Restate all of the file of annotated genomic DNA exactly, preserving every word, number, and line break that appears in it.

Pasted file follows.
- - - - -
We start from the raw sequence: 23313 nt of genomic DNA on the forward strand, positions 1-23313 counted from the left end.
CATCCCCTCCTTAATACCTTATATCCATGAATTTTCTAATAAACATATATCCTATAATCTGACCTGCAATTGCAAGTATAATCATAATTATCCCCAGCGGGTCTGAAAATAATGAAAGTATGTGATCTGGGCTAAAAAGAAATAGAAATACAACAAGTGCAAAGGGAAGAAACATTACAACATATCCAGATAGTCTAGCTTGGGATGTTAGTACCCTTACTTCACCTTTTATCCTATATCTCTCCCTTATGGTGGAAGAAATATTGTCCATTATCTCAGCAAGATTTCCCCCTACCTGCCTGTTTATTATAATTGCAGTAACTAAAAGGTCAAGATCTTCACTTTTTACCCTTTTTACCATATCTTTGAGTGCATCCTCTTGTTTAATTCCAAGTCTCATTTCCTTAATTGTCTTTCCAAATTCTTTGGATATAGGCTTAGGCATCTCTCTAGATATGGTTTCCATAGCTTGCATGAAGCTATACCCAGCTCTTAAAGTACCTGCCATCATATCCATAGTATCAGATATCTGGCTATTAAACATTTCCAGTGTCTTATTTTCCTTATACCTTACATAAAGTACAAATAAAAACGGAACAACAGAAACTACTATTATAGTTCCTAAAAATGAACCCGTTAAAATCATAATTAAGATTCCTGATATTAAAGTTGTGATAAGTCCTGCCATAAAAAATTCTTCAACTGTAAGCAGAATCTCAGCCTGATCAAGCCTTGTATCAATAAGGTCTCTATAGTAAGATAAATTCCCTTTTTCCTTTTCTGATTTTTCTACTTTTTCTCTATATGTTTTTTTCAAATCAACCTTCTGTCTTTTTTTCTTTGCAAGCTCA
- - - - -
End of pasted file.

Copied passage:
We start from the raw sequence: 23313 nt of genomic DNA on the forward strand, positions 1-23313 counted from the left end.
CATCCCCTCCTTAATACCTTATATCCATGAATTTTCTAATAAACATATATCCTATAATCTGACCTGCAATTGCAAGTATAATCATAATTATCCCCAGCGGGTCTGAAAATAATGAAAGTATGTGATCTGGGCTAAAAAGAAATAGAAATACAACAAGTGCAAAGGGAAGAAACATTACAACATATCCAGATAGTCTAGCTTGGGATGTTAGTACCCTTACTTCACCTTTTATCCTATATCTCTCCCTTATGGTGGAAGAAATATTGTCCATTATCTCAGCAAGATTTCCCCCTACCTGCCTGTTTATTATAATTGCAGTAACTAAAAGGTCAAGATCTTCACTTTTTACCCTTTTTACCATATCTTTGAGTGCATCCTCTTGTTTAATTCCAAGTCTCATTTCCTTAATTGTCTTTCCAAATTCTTTGGATATAGGCTTAGGCATCTCTCTAGATATGGTTTCCATAGCTTGCATGAAGCTATACCCAGCTCTTAAAGTACCTGCCATCATATCCATAGTATCAGATATCTGGCTATTAAACATTTCCAGTGTCTTATTTTCCTTATACCTTACATAAAGTACAAATAAAAACGGAACAACAGAAACTACTATTATAGTTCCTAAAAATGAACCCGTTAAAATCATAATTAAGATTCCTGATATTAAAGTTGTGATAAGTCCTGCCATAAAAAATTCTTCAACTGTAAGCAGAATCTCAGCCTGATCAAGCCTTGTATCAATAAGGTCTCTATAGTAAGATAAATTCCCTTTTTCCTTTTCTGATTTTTCTACTTTTTCTCTATATGTTTTTTTCAAATCAACCTTCTGTCTTTTTTTCTTTGCAAGCTCA